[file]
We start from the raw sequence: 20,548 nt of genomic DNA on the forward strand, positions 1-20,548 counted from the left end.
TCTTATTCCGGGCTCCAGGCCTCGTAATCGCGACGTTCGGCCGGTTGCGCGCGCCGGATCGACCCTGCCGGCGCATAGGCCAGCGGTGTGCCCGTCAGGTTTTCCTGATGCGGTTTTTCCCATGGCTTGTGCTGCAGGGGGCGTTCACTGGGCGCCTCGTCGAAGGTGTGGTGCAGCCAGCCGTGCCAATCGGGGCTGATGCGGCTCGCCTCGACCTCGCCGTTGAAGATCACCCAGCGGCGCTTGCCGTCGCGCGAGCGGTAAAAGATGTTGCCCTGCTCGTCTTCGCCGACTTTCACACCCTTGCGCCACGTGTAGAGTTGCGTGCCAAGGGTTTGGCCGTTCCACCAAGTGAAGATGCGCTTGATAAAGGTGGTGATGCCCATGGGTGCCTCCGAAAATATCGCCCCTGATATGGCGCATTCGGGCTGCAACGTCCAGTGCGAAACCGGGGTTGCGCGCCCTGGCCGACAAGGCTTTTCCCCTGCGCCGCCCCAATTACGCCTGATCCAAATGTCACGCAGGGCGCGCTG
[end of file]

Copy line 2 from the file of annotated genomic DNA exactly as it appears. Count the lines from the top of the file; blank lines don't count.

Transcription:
TCTTATTCCGGGCTCCAGGCCTCGTAATCGCGACGTTCGGCCGGTTGCGCGCGCCGGATCGACCCTGCCGGCGCATAGGCCAGCGGTGTGCCCGTCAGGTTTTCCTGATGCGGTTTTTCCCATGGCTTGTGCTGCAGGGGGCGTTCACTGGGCGCCTCGTCGAAGGTGTGGTGCAGCCAGCCGTGCCAATCGGGGCTGATGCGGCTCGCCTCGACCTCGCCGTTGAAGATCACCCAGCGGCGCTTGCCGTCGCGCGAGCGGTAAAAGATGTTGCCCTGCTCGTCTTCGCCGACTTTCACACCCTTGCGCCACGTGTAGAGTTGCGTGCCAAGGGTTTGGCCGTTCCACCAAGTGAAGATGCGCTTGATAAAGGTGGTGATGCCCATGGGTGCCTCCGAAAATATCGCCCCTGATATGGCGCATTCGGGCTGCAACGTCCAGTGCGAAACCGGGGTTGCGCGCCCTGGCCGACAAGGCTTTTCCCCTGCGCCGCCCCAATTACGCCTGATCCAAATGTCACGCAGGGCGCGCTG